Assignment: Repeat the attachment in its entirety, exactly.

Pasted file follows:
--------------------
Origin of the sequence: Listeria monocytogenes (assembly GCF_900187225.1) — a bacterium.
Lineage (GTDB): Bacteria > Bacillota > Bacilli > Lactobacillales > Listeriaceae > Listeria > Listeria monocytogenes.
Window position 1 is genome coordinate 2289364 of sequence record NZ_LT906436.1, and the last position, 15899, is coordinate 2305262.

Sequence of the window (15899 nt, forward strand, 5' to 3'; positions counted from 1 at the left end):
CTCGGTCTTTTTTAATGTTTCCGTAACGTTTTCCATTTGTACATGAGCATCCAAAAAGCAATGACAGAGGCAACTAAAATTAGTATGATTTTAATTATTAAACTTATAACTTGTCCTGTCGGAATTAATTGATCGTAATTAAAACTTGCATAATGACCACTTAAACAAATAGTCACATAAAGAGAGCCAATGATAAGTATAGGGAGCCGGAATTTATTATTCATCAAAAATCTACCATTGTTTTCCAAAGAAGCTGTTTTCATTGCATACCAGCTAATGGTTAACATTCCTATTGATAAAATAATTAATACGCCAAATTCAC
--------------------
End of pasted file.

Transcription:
Origin of the sequence: Listeria monocytogenes (assembly GCF_900187225.1) — a bacterium.
Lineage (GTDB): Bacteria > Bacillota > Bacilli > Lactobacillales > Listeriaceae > Listeria > Listeria monocytogenes.
Window position 1 is genome coordinate 2289364 of sequence record NZ_LT906436.1, and the last position, 15899, is coordinate 2305262.

Sequence of the window (15899 nt, forward strand, 5' to 3'; positions counted from 1 at the left end):
CTCGGTCTTTTTTAATGTTTCCGTAACGTTTTCCATTTGTACATGAGCATCCAAAAAGCAATGACAGAGGCAACTAAAATTAGTATGATTTTAATTATTAAACTTATAACTTGTCCTGTCGGAATTAATTGATCGTAATTAAAACTTGCATAATGACCACTTAAACAAATAGTCACATAAAGAGAGCCAATGATAAGTATAGGGAGCCGGAATTTATTATTCATCAAAAATCTACCATTGTTTTCCAAAGAAGCTGTTTTCATTGCATACCAGCTAATGGTTAACATTCCTATTGATAAAATAATTAATACGCCAAATTCAC